Tuesday, June 10, 2008


Overnight, very
Whitely, discreetly,
Very quietly

Our toes, our noses
Take hold on the loam,
Acquire the air.

Nobody sees us,
Stops us, betrays us;
The small grains make room.

Soft fists insist on
Heaving the needles,
The leafy bedding,

Even the paving.
Our hammers, our rams,
Earless and eyeless,

Perfectly voiceless,
Widen the crannies,
Shoulder through holes. We

Diet on water,
On crumbs of shadow,
Bland-mannered, asking

Little or nothing.
So many of us!
So many of us!

We are shelves, we are
Tables, we are meek,
We are edible,

Nudgers and shovers
In spite of ourselves.
Our kind multiplies:

We shall by morning
Inherit the earth.
Our foot’s in the door.

By Sylvia Plath (1932 - 1963)


One of the thing I like about poetry is that it is highly adaptable. Regardless of the poem's intended meaning, the reader is free to associate it with his/her own experiences. I am not referring to poems that fail to communicate to its readers, because interpretation is quite different from association.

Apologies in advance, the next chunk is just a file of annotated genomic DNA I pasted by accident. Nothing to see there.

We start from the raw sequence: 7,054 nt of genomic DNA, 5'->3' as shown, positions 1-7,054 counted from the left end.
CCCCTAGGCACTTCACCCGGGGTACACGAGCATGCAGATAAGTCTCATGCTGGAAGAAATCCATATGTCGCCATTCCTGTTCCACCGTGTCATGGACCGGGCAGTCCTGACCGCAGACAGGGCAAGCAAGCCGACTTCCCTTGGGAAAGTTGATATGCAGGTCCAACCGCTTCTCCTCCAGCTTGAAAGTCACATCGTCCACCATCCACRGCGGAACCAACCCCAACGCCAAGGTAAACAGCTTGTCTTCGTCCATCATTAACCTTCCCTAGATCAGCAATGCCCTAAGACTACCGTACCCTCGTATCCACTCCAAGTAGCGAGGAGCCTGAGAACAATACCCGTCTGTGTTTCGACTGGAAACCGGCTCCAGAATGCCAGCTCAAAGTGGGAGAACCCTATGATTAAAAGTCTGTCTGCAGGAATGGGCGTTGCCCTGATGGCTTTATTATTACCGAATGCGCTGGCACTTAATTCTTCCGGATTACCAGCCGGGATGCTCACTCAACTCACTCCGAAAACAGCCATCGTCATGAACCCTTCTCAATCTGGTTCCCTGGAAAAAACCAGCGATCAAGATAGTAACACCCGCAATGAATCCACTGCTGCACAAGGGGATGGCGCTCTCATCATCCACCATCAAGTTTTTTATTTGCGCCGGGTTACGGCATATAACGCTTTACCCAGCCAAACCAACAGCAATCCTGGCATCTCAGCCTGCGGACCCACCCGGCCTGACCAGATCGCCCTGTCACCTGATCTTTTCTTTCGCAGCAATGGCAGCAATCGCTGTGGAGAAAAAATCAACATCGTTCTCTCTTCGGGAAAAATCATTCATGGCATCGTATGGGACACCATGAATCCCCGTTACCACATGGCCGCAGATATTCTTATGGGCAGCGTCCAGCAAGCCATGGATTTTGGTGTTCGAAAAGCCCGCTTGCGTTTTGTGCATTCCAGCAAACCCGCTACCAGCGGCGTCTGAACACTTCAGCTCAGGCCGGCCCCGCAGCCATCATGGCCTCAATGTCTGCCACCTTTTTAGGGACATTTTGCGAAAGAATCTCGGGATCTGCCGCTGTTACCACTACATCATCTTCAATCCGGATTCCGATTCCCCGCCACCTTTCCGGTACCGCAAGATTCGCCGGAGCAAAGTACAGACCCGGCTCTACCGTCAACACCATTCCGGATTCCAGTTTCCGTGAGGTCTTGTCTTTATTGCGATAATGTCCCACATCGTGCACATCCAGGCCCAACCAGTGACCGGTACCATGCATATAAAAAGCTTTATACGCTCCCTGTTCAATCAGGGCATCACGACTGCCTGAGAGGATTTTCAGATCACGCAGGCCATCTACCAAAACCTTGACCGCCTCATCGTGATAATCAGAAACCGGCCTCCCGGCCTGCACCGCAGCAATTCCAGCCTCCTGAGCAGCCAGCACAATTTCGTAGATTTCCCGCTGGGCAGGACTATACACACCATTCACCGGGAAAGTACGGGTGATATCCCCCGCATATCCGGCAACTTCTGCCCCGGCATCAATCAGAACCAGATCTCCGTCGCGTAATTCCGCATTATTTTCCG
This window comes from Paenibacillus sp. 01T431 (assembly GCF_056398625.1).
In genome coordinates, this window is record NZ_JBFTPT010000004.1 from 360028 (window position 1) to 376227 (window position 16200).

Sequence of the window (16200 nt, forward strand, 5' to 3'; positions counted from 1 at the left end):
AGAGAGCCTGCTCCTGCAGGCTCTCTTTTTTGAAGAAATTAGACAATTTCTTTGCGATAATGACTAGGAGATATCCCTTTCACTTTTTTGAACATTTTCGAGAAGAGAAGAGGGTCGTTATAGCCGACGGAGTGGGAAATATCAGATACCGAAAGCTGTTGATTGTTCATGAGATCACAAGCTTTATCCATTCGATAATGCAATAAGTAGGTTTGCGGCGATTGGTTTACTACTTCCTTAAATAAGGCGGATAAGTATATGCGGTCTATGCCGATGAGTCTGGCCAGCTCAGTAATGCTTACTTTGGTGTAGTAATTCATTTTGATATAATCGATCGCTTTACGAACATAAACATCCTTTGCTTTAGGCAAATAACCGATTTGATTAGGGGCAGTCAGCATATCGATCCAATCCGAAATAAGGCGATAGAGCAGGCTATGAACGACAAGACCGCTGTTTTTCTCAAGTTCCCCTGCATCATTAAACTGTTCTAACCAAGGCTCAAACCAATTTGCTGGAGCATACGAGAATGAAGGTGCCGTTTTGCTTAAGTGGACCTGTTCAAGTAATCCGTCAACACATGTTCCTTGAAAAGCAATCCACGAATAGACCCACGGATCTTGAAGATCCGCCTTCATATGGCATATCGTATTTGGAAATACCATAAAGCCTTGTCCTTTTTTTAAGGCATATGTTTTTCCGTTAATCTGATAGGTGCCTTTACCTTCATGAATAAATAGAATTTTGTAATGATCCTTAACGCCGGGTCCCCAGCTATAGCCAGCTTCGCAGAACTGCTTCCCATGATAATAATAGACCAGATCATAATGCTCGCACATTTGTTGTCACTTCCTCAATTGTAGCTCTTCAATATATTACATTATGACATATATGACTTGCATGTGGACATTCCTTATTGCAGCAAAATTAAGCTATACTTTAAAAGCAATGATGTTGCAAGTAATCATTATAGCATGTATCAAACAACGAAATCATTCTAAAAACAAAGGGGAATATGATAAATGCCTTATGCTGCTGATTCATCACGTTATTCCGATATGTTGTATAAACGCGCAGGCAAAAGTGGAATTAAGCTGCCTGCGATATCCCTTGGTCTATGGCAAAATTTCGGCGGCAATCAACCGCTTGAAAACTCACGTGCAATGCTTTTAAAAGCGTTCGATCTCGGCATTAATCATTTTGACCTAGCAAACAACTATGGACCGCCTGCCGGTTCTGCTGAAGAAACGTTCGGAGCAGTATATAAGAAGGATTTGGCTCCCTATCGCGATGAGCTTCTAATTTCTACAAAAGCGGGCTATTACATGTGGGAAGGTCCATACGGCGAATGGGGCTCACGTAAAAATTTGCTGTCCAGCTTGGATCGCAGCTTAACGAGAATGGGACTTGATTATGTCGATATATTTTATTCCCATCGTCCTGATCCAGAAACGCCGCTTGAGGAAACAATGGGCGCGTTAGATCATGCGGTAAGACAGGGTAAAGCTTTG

To illustrate my point, whenever I read the poem “Mushrooms” by Sylvia Plath, it never fails to remind me of pimples. I can clearly visualize them as pea-sized aliens landing on my nose and with their chipmunk voice demanding to see the leader of the new-found land. To save my face, literally, I declare an all-out war and start popping them like nobody’s business. To my horror, they start spreading across my face; filling up any available pores and to this day, the battle rages on.

I suspect one of the reasons for this weird association is because I first read this poem when I was a teenager, and lines like “The small grains make room”, “Shoulder through holes.”, “So many of us!”, etc doesn’t help either.

Some of you might associate the word “mushroom” with food, while others might associate it with something naughty. The process can be quite spontaneous. Ask someone to complete the statement “Mouse eat …” and most likely they will tell you “cheese”. Followed by “Goat eat …” and “grass” will comes to mind. Now ask him/she “Cow drink …” and most people will tell you “milk”.

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